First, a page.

A simple test to measure blood oxygen in newborns has been shown to identify babies with life-threatening congenital heart defects, a major cause of infant mortality in the developed world. Research from the University and Birmingham Women’s Hospital has now been published in the Lancet.
The PulseOx study is the largest UK investigation into screening newborns for congenital heart defects, which occur in 1 in 160 births in the UK. More than 20,000 mothers and babies from throughout the West Midlands took part in the trial. Midwives used pulse oximetry to measure oxygen levels in newborns’ blood via a small sensor placed on the skin of hands or feet. Babies with low oxygen levels soon after birth may be at increased risk of heart defects.
Current screening for heart defects involves ultrasound before delivery and routinely examining all newborns in the first 24 hours after birth. However these examinations often miss babies with serious heart defects. PulseOx is an additional test which is carried out on the postnatal ward, before discharge from hospital and can be life-saving.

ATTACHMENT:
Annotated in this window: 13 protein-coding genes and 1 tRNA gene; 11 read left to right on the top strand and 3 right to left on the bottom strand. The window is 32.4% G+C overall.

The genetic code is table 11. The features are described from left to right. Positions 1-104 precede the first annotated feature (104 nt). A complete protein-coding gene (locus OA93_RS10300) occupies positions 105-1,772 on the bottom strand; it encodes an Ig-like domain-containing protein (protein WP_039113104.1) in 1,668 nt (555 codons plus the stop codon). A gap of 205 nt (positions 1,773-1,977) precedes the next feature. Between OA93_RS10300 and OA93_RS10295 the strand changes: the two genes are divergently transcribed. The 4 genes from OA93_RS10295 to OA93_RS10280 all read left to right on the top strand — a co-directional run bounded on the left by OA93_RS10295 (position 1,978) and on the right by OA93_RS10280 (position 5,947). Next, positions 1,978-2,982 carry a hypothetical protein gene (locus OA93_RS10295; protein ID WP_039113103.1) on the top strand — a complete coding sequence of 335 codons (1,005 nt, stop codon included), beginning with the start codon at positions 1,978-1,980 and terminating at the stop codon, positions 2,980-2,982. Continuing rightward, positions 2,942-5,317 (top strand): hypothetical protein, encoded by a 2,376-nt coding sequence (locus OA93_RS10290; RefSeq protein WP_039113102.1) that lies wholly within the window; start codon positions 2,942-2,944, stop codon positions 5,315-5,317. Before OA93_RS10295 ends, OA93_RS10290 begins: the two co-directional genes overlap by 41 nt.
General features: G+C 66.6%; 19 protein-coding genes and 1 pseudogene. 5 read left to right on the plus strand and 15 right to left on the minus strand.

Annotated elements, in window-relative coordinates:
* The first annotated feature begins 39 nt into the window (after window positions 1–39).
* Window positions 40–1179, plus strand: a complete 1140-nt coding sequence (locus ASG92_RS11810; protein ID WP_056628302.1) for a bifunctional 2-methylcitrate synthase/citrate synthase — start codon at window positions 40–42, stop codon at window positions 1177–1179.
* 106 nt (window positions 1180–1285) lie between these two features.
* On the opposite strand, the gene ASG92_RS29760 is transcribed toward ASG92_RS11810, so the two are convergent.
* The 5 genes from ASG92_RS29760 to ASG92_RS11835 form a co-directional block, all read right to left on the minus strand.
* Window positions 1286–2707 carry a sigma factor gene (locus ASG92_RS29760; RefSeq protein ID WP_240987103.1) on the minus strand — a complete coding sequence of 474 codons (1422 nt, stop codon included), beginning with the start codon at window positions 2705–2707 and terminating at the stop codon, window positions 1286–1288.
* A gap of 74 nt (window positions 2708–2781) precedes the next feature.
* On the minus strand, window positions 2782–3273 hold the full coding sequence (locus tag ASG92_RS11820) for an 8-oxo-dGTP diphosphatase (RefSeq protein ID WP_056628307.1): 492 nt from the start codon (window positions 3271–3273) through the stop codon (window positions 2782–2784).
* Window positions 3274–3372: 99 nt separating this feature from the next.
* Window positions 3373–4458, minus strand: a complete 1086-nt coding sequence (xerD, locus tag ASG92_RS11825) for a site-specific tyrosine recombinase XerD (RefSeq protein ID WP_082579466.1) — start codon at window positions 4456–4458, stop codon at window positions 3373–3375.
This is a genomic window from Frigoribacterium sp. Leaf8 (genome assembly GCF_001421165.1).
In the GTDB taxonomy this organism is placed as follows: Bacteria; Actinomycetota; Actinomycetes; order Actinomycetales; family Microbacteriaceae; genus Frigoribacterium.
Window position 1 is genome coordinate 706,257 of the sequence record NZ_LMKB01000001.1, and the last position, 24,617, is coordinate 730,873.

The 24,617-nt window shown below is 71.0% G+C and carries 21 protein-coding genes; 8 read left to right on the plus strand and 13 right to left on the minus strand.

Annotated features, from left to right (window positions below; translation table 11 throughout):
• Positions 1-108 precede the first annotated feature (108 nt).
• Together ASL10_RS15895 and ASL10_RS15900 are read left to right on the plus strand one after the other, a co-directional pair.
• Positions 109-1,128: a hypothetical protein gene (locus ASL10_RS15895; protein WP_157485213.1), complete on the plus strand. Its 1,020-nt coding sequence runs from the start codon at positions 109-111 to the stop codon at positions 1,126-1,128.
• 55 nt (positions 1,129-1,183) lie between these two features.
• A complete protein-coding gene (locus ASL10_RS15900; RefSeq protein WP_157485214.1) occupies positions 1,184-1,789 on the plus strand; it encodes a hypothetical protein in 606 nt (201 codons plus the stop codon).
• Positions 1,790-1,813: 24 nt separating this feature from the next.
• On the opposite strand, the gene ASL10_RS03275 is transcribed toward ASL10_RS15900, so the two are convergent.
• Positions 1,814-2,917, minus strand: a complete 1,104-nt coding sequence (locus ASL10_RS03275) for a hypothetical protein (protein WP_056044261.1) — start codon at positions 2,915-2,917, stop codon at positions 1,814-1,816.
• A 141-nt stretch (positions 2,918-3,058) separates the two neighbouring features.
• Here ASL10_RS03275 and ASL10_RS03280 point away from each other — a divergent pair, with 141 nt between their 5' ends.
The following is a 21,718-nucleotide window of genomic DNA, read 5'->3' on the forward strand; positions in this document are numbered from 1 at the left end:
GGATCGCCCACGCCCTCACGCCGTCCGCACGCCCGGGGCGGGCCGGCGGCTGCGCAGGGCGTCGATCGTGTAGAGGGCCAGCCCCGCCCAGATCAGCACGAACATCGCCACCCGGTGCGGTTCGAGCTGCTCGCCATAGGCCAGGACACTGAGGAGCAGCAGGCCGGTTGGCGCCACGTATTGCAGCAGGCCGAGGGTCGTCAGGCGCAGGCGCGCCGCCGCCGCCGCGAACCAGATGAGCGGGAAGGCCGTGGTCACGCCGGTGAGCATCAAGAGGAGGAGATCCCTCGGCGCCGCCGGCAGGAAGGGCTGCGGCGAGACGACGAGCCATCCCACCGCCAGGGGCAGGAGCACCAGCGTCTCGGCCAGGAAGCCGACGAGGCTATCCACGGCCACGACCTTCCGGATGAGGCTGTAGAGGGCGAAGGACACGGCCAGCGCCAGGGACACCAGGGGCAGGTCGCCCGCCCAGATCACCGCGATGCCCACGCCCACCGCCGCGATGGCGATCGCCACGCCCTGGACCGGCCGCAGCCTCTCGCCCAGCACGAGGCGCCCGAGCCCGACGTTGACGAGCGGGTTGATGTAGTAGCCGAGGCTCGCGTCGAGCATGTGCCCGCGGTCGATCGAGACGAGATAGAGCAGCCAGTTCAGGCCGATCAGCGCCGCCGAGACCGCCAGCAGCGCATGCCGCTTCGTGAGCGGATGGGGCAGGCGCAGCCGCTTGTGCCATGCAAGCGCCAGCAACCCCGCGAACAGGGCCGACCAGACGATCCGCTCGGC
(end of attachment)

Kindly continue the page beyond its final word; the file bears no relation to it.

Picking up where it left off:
Babies who failed the PulseOx test were given a heart ultrasound. Of 195 babies with an abnormal result following the test, 26 had a major congenital heart defect and a further 46 had other important problems which required urgent treatment brought to attention by the test.
‘It’s usually performed within 24 hours of birth and is simple, painless and non-invasive,’ explains lead investigator Dr Andrew Ewer. ‘A small probe is put on the baby’s hand and then on the foot, the machine is switched on and you obtain a reading. That’s it. It takes longer to undress the baby than it does to do the test.
‘This study has shown conclusively that this test is advantageous,’ he goes on. ‘We would like to see all babies being routinely tested. In this way the test will pick up additional babies who might otherwise have become very ill or even died. I think we now have enough evidence to say that pulse oximetry screening should be incorporated into everyday clinical practice.’
The research was carried out in six NHS trusts covering an area including Birmingham, Wolverhampton, Warwickshire and Shropshire.